Monday, February 20, 2012

Riding with Einstein

 The whole is more than the sum of its parts. This little ditty is generally credited to Aristotle.  

I awoke, feeling un-rested, un-refreshed, a little bit queasy, and decidedly un-whole.  My experience has been that fools occasionally succeed because they don’t know any better.  On this day, I knew better (old enough to know better?) but felt that this foolish venture was not so audacious that stubbornness could not win the day. Whole or not it appeared that I might need to rely on that time tested low brow ‘gut it out’ philosophy to get one in the win column today. 

I was up at a little after 8:00 thanks to Chairman Meow.  He can be pretty insistent when he wants attention, ... and his morning meal. Those head butts to the hand usually do the trick, but I was groggy enough that he had to resort to the raspy tongue.

My 100Km populaire route started at 10:00 in Olympia. I had plenty of time, and so I had a second cup of coffee as I dragged myself about the house gathering up the last of the things I neglected to pile up the night before.  On another day I might have bagged it, we‘ve all had those days when, no matter how many times you yank the fricken starter rope, there is just no spark.  But this was not any old 100Km perm.  This would be P-11 (of P-12) in my quest to actually inject some small degree of consistency in an existence otherwise marked by false starts.  Not exactly placement of the top block of Khufu, but still, it meant something to me.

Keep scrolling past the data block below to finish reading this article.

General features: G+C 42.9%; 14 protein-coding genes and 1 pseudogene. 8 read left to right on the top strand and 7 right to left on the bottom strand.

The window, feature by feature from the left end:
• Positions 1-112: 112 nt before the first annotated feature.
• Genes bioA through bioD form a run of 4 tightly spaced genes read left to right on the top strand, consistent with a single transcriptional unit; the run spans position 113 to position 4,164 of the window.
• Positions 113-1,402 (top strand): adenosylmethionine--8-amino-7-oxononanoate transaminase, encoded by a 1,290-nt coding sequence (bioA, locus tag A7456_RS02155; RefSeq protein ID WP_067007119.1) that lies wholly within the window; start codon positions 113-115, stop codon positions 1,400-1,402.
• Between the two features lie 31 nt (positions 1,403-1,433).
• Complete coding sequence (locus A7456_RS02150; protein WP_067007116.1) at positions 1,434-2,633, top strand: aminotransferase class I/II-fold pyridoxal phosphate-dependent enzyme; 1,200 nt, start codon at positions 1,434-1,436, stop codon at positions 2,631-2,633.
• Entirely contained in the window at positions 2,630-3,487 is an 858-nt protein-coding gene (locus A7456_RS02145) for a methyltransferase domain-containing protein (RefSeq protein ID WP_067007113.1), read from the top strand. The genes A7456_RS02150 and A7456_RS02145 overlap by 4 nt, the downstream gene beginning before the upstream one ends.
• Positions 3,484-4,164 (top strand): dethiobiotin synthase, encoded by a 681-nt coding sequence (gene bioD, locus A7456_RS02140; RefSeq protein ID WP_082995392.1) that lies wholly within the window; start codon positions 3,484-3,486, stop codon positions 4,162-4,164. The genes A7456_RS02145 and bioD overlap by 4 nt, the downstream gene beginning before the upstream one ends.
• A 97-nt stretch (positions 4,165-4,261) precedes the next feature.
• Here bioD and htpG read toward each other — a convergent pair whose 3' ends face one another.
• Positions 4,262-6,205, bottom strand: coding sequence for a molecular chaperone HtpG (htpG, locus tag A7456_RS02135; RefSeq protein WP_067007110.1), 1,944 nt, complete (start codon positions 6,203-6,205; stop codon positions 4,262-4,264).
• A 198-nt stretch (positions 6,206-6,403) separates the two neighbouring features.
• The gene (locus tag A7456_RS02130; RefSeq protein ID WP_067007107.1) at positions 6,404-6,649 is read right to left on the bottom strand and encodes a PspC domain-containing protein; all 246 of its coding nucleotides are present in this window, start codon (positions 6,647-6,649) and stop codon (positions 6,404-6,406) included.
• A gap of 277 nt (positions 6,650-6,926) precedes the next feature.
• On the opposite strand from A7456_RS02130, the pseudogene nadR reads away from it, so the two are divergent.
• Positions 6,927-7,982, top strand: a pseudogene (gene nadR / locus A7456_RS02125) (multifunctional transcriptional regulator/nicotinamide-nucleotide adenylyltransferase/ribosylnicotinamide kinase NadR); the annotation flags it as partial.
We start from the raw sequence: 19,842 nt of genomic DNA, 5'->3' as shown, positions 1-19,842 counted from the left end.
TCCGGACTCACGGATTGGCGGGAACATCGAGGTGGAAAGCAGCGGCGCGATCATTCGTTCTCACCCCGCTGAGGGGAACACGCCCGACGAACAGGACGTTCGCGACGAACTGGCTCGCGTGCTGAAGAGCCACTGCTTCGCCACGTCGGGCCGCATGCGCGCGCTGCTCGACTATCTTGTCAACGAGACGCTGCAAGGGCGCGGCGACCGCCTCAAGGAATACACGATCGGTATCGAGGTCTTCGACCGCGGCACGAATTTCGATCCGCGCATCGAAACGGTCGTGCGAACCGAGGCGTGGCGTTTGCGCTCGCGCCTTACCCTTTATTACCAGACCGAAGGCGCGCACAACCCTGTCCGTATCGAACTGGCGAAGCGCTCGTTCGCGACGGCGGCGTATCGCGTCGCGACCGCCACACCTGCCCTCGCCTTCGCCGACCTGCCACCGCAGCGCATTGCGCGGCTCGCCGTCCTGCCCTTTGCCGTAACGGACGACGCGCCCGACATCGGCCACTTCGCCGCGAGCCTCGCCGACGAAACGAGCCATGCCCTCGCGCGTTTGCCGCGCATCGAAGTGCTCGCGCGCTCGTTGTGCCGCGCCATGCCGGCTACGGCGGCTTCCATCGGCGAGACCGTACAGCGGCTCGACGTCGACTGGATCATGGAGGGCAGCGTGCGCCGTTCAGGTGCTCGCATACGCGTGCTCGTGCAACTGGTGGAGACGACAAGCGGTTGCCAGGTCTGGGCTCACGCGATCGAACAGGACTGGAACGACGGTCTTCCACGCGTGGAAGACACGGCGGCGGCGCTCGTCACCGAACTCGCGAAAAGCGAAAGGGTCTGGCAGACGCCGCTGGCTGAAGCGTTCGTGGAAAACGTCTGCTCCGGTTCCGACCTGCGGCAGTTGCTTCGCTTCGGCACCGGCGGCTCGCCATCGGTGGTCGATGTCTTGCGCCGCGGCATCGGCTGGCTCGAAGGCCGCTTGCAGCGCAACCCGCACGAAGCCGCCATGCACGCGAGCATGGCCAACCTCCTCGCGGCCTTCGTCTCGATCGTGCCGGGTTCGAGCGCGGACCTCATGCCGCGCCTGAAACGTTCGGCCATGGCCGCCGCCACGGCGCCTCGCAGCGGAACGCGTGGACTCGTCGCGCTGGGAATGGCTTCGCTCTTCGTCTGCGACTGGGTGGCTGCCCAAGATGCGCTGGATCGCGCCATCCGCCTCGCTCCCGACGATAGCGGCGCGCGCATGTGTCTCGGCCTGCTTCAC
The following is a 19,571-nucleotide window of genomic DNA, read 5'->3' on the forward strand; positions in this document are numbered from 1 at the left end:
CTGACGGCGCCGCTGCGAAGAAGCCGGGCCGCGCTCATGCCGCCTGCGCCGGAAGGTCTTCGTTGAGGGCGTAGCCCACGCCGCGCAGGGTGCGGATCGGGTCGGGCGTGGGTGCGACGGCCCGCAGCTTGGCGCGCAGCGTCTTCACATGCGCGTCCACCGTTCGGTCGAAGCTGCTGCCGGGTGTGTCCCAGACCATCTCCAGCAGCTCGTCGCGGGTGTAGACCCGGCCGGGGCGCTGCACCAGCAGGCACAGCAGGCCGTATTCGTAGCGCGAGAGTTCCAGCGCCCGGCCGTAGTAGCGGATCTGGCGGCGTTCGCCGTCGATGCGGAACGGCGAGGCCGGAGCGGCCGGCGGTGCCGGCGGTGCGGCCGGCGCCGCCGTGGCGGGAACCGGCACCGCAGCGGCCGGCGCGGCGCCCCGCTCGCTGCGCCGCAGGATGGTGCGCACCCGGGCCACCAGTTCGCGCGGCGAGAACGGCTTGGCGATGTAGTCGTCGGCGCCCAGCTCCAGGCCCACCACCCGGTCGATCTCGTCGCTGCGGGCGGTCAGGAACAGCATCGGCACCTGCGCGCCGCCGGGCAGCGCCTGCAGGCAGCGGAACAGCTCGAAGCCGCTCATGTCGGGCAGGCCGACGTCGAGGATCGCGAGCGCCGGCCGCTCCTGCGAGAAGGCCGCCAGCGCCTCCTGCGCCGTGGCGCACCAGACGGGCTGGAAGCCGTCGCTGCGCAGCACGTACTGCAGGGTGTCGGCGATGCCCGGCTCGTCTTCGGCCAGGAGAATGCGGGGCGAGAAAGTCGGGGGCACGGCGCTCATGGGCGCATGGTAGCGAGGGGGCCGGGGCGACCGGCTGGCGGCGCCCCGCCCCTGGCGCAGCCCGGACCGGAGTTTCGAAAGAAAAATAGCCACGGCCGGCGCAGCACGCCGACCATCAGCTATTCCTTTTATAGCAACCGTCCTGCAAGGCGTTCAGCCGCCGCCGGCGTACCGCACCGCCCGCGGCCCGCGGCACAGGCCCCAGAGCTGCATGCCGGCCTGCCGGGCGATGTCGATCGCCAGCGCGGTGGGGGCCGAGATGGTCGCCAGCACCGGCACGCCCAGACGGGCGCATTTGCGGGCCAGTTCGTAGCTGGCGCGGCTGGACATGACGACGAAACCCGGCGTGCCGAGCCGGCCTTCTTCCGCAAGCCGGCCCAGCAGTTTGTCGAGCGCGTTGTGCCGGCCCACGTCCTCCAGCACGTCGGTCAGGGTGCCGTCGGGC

CRAP!  Suddenly the big hand and the little hand tell me I am late.  I kick it into panic mode, load the bike and start throwing stuff in the truck.
Shoes?      Check.
Gloves?     Check.
Helmet?    Check.
Bottles?     Check.
Raincoat?  Check.
Everything else is just fluff.

I arrived at the downtown Starbucks 10 minutes late.  10 minutes is not a big deal, even on a day when I feel like crap.  This ride starts with a long gradual climb up Capitol Boulevard, my quads are having a little talk with my brain, but I just lumber along. By the time I get to the brewery the hacking and wheezing have calmed down, the quads have resorted to silent sulking and I am just grinding it out, no joyful sense of gliding along here.   

It is a cold gray day, temps probably in the mid 30’s and that steel cover plate over head is bolted tightly down.  You know it is daytime because it is not dark, but there is no proof that there is a sun anywhere above, just the gray monotone of heavy low overcast. Sounds grim, but it is actually a pretty good day to ride.  The forecast is for 20 percent chance.  Yesterday it poured and the wind whipped.

I thought I was making decent time through the capitol forest, but once I hit the Weyerhaeuser tree farm that wind off the ocean punched me in the face, now I really feel like I am slogging.  I made it into the Trails End mini-mart with one minute to spare, this is about 40% into the ride, far enough that I should have built up some cush, how can I be so slow?